Yayoi Kusama’s Otherworldly Exhibit Mystifies at Newfields

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At long last Indianapolis has been given a glimpse into the wondrous universe that is Yayoi Kusama’s imagination. “Infinitely Kusama”, on display at Newfields until March 29, 2020, offers visitors a small taste of the Japanese artist’s iconic avant-garde installations. 

Photo taken by Zenobia Weigel

The installation packs a punch with its illuminated forms and mirrored walls, despite only two visitors being allowed to enter for 45 seconds at a time. Kusama works in all types of artistic mediums from sculpture, to paintings, and in the event of one of her mirrored pieces, a whole room. 

The 90-year-old artist grew up in a small town called Matsumoto City, where she draws much of her inspiration from and began her love affair with polka dots from a very young age. When she achieved her dream of going to New York City, that’s where she began creating mirrored rooms in the mid-1960s. 

Her style is a fusion of the time, embracing minimalism and pop art elements. Her work is bold, colorful, and kaleidoscopic… almost like a cosmic hallucination that ensnares the senses.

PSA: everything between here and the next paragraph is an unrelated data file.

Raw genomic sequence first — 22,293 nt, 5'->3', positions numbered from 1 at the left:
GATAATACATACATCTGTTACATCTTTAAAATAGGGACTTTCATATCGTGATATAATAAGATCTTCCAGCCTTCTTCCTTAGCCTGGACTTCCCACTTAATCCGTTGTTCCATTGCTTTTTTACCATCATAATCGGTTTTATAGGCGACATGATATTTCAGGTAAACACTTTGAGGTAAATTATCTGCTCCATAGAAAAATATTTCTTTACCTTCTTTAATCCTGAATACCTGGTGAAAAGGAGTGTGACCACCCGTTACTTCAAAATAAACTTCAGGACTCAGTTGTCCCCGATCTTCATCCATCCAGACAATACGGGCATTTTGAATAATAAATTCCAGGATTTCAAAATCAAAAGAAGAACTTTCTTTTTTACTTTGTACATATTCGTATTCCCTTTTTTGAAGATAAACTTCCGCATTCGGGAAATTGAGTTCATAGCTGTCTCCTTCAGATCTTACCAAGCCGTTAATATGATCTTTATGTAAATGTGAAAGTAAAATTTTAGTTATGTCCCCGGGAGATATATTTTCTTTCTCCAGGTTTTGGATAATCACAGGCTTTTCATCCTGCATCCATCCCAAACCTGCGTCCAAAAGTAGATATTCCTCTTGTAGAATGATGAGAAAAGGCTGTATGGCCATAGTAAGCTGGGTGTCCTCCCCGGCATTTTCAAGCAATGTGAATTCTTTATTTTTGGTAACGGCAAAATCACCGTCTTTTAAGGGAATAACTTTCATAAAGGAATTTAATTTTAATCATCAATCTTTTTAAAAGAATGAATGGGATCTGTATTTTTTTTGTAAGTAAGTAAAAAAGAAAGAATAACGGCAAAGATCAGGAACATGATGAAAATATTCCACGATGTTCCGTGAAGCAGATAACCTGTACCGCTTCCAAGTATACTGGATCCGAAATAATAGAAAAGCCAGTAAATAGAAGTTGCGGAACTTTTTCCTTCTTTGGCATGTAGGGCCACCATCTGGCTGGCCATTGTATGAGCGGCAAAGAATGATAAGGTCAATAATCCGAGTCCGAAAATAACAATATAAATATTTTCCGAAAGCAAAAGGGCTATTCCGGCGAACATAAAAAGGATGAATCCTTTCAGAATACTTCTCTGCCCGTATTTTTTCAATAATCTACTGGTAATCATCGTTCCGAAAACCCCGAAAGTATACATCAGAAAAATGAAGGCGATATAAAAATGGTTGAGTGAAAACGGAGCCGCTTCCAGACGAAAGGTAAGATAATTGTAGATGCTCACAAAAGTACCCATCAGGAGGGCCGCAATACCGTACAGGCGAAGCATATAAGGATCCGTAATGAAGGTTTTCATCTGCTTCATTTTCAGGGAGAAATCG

Upon entering the gallery hosting the Infinity Room, all there appears to be is a small white cube in the center of the room. Once you enter it, you’re dazzled by brightly lit pumpkins which seem to be “infinite” from the mirrored reflections on every surface. If you look above, the ceilings emphasize the bright pumpkins and you appear to float in a sea of color and darkness.

This piece feels like being on another planet, in another dimension, where everything is immensely beautiful and surreal. It’s an experience that is a reflection of the nonagenarian herself: enigmatic, peculiar, and whimsical. The repetition in her work is almost compulsive, yet precise, and that is something to be said about Kusama.

Kusama’s work is more than worthy of your time, with student discounts getting you free memberships or regular admission being $18. The only minor complaint would be that, due to the artist’s popularity and Instagram, you’re constrained as a viewer by the time limitations within the exhibit. Luckily, if it’s a slower day at the museum, all you have to do is a loop back around if you need to take more of it in.

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